The newest epidemic in America now affects up to 47% of adults—double the number affected just a few decades ago. This condition is associated with a 26% increased risk for early mortality—a risk rate on par with that of obesity or smoking 15 cigarettes a day. It is also associated with higher systolic blood pressure, body mass index, and high-density lipoprotein cholesterol levels, not to mention an increased risk for depression, personality disorders psychoses, and suicide. And, according to experts, physicians don’t usually screen patients for this condition.
What is this epidemic? It’s loneliness.
Loneliness affects your patients’ health, and it’s more widespread than you probably think.
All the lonely people
According to a recent survey of more than 20,000 US adults conducted by Cigna and Ipsos:
- Nearly half of Americans sometimes or always feel alone (46%) or left out (47%).
- Approximately 1 in 4 Americans (27%) rarely or never feel as though there are people who really understand them.
- Roughly 2 in 5 Americans sometimes or always feel that their relationships are not meaningful (43%) and that they are isolated from others (43%).
- Only about half of Americans (53%) have meaningful in-person social interactions on a daily basis.
- Generation Z (adults aged 18 to 22 years) is the loneliest generation and reports being in worse health than older generations.
Loneliness as an epidemic
Former US Surgeon General Vivek H. Murthy, MD, MBA, identified loneliness as an epidemic in a 2017 article in Harvard Business Review.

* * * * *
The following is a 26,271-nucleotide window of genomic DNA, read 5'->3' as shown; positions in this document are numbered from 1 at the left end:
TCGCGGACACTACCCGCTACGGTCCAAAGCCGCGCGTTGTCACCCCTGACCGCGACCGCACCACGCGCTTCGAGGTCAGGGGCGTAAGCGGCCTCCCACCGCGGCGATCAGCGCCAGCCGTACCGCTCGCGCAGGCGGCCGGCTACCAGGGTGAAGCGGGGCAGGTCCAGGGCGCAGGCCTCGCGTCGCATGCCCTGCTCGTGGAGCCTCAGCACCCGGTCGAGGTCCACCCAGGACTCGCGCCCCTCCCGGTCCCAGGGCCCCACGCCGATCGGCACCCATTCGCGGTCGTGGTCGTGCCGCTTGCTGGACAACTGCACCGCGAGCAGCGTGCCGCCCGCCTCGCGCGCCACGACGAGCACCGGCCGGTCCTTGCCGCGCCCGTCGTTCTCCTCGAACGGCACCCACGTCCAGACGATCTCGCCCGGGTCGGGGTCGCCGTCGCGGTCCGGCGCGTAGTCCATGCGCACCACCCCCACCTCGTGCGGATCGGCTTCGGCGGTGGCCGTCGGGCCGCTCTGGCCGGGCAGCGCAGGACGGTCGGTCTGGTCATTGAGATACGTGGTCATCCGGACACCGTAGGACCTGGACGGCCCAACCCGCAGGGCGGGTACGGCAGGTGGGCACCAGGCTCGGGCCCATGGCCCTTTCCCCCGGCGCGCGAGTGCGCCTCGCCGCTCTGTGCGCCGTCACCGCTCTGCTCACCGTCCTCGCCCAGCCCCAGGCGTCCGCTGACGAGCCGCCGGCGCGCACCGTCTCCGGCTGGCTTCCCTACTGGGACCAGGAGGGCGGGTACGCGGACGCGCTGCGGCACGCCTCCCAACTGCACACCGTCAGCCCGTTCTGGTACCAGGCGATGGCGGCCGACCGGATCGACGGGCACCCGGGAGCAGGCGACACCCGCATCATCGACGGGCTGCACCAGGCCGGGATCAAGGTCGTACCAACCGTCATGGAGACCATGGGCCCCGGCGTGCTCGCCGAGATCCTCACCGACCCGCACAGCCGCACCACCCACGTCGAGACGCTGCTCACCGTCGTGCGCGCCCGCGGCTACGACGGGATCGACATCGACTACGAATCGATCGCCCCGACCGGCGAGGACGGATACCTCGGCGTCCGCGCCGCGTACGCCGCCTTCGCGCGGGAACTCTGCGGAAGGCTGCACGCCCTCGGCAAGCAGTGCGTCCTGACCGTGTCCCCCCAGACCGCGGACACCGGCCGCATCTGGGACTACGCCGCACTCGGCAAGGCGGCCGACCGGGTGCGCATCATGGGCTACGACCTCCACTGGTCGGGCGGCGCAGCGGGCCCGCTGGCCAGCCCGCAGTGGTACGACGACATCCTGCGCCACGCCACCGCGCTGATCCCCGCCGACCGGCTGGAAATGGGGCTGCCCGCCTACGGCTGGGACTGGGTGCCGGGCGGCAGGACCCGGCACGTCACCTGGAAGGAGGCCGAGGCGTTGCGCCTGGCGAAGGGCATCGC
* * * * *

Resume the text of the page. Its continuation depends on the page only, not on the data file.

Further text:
“I think of loneliness as an epidemic because it affects a great number of people in our country but also because one person’s loneliness can have an impact on another person. This is not a condition that is developing in isolation,” Dr. Murthy told The Washington Post.
“I talk about this as an epidemic because it’s far more widespread than people believe, and like many illnesses that are related to our mental and psychological state, it gets swept under the rug and exists in the shadows,” he added.
Although loneliness has about the same risk for premature death as smoking and obesity, it gets nowhere near the amount of public health attention or resources that go into curbing smoking and obesity, Dr. Murthy pointed out.
“Loneliness is often stigmatized, trivialized, or ignored, but—with the rapidly growing number of older adults in industrialized countries, the increased likelihood of premature mortality, and the deleterious effects of loneliness that have been identified in animal models and human longitudinal investigations—loneliness is emerging as a public health problem,” according to neuroscientists in a 2018 article in The Lancet. “Physicians are encountering this condition, but most do not have the information needed to deal effectively with loneliness in their patients.”
But there are steps physicians can take.
What you can do about it
First, recognize that continued (ie, chronic) loneliness is significantly associated with an increased number of doctor visits—among older adults at least—according to findings of a survey by health policy researchers published in American Journal of Public Health.
Because these chronically lonely older adults are likely to turn to physicians for social contact, clinicians should take loneliness into consideration as a factor for other illnesses and complaints, the researchers advised.
When you encounter these patients, consider using one of the quick and valid measures used to screen patients for high levels of loneliness.
“Loneliness is something that is easily preventable and with little cost compared to other chronic illnesses,” said co-author of the survey study, Jayani Jayawardhana, PhD, associate professor, Department of Clinical and Administrative Pharmacy, University of Georgia College of Pharmacy, Athens, GA. “With interventions as simple as a phone call, home visit or community program, you can avoid unnecessary health care utilization and additional expenditures that ultimately cost all of us as a society.”